PS: Gerry went on to say:
No one expects that P O Neill should write the Joint Declaration for the two governments

To which I say, why not?

Tuesday, April 22, 2003

Vast Right Conspiracy, Meet Benny Hill

We can't resist kicking off the post-Easter season with a little commentary on the sudden burst of output from neocon blogger, Andrew Sullivan, following his Spring Break. From his recent posts, we learned the following:

1. He got a copy of Private Eye from his (and our) out-of-town newsagent, the one next to the club...and used two items, breezing by the recurring feature St Albion Parish News, in which his hero, George W. Bush, is portrayed as Rev. Dubya of the Church of Latter Day Morons (or Morbombs, as they have it this week). We also wonder what he made of another recurring feature, a few more details on the US/UK business interests of Richard Perle.

2. He went to see Richard III, along with several members of the vast right wing conspiracy. Doubtless this crew loves any Shakespearean stuff with its depictions of war and leadership -- what are the odds that they were on the phone to one of Bush's speechwriters afterwards with some suggested lines? But we hope Sully doesn't forget that Shakespeare wrote for the Benny Hill crowd as much as for the political elite so not all of R3's lines might be suitable for Dubya's next oration.

Indeed, we challenge our readers to tap into their inner Beavis/Butt-head (it's not very difficult) and read through some segments of R3 without laughing. For starters, try this from Act 5, but we guarantee you laughs just about anywhere in the play.

King Richard:
Here pitch our tent, even here in Bosworth field.
My Lord of Surrey, why look you so sad?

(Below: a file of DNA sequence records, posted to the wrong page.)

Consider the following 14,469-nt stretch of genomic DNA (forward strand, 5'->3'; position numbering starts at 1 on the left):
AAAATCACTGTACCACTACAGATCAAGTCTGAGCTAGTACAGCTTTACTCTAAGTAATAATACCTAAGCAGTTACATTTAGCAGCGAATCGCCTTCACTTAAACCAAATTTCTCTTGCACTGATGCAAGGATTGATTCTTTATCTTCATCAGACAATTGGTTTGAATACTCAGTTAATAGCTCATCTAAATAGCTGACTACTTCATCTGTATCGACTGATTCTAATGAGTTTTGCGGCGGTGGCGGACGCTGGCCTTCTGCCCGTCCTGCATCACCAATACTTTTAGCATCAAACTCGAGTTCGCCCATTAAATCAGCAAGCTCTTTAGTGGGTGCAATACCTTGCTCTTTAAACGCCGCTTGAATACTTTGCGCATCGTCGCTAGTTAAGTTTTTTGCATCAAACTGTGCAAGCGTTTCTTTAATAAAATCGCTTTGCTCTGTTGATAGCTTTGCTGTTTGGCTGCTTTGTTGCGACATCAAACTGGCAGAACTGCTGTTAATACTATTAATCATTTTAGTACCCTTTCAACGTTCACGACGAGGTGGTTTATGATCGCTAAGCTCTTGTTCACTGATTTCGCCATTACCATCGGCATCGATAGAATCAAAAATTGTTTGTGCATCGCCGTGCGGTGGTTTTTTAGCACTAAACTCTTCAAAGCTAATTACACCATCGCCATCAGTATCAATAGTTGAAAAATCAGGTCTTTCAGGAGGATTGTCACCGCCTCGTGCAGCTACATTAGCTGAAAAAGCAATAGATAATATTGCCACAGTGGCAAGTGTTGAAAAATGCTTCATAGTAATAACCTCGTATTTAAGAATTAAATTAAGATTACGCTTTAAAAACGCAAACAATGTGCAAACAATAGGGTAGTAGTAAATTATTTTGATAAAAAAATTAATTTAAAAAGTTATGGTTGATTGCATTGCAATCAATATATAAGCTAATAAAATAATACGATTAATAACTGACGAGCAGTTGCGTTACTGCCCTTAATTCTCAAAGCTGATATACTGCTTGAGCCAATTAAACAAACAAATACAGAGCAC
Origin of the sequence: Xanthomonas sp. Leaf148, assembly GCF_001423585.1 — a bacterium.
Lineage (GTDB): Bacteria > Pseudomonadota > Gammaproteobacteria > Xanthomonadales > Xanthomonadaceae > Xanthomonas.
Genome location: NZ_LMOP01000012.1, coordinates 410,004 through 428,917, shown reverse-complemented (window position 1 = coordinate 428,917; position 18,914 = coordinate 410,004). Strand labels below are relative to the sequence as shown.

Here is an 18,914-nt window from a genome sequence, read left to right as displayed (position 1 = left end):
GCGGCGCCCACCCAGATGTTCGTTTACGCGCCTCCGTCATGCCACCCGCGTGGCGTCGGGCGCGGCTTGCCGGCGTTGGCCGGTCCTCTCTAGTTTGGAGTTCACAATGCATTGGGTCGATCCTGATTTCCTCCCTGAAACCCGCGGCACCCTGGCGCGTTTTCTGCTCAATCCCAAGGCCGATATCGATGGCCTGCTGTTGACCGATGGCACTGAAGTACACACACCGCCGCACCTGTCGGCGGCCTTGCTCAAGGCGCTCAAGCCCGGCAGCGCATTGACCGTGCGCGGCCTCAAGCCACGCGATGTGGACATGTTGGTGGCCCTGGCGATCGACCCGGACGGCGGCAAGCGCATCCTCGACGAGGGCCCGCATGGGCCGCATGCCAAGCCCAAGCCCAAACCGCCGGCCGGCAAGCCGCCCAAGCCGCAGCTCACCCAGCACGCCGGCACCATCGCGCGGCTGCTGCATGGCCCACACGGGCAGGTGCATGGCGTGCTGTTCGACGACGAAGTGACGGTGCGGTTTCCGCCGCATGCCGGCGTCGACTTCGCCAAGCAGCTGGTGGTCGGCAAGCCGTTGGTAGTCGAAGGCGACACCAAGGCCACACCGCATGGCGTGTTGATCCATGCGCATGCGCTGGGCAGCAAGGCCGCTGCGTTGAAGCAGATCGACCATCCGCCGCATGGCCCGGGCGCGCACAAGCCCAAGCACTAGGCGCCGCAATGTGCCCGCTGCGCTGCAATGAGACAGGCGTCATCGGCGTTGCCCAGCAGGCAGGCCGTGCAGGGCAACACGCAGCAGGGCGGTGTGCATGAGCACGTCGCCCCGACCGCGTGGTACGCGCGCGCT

My heart is ten times lighter than my looks.
King Richard:
My Lord of Norfolk -
Norfolk:Here, most gracious liege.
King Richard:
Norfolk, we must have knocks. Ha! Must we not?
We must both give and take, my loving lord.
King Richard:
Up with my tent! Here will I lie to-night

Just as well there was no one with Dick Cheney's sense of humour around when this was written.

Friday, April 18, 2003

Queen gives Dubya ideas on saving Social Security

Since Britain is the only overseas country we can imagine Dubya visiting anytime soon, he might be interested in adopting one of those wacky British customs that could help save Social Security at the same time. Yesterday was Holy Thursday in the Christian calendar, but the British call it Maundy Thursday and have preserved (or revived) some ancient customs associated with the day. For the monarch that means a tradition in which an amount of money, in pence, equal to the monarch's age is distributed to a selected group of older people. For 2003, that means a gigantic 77p was given to the pensioners. Now the actual value of the hoard may exceed the face value because the coins are all specially minted silver coins in strange denominations (three and four pence pieces), so we're sure they can be sold for a tidy sum. But think of the potential application in the US: we replace Social Security by a photo-op in which the President gives his age in cents (or let's be crazy and say dollars) to a small group of retirees. Fox News will do the live coverage, and all the yellers on the cable talk shows can shout down anyone who dares discuss whether it's feasible for the nation's retirees to actually live on the money disbursed by this brilliant new program.

Thursday, April 17, 2003

No more haircuts and shaving for me

Not when a chance for stardom beckons: Jerry Bruckheimer is producing a film about King Arthur and the Knights of the Round Table in Ireland, and while they are following the Rings recipe of accomplished but not high priced actors for the lead roles, they are actively recruiting locals for the battle sequences. Today's Irish Times informs us that:

Extras will appear in the film as forest people, Picts, Saxons and villagers in a massive set being constructed in Kildare.
Assistant director Gail Munnelly said..
"We are especially looking for men with long hair and beards because it is set in the fifth century."

Now, it's not going to take much wit for Ireland's fierce intercounty rivalries to go to work with this material....recreating the 5th century in Kildare, how difficult can that be? Men with long hair and beards? Have they BEEN to any Kildare villages recently?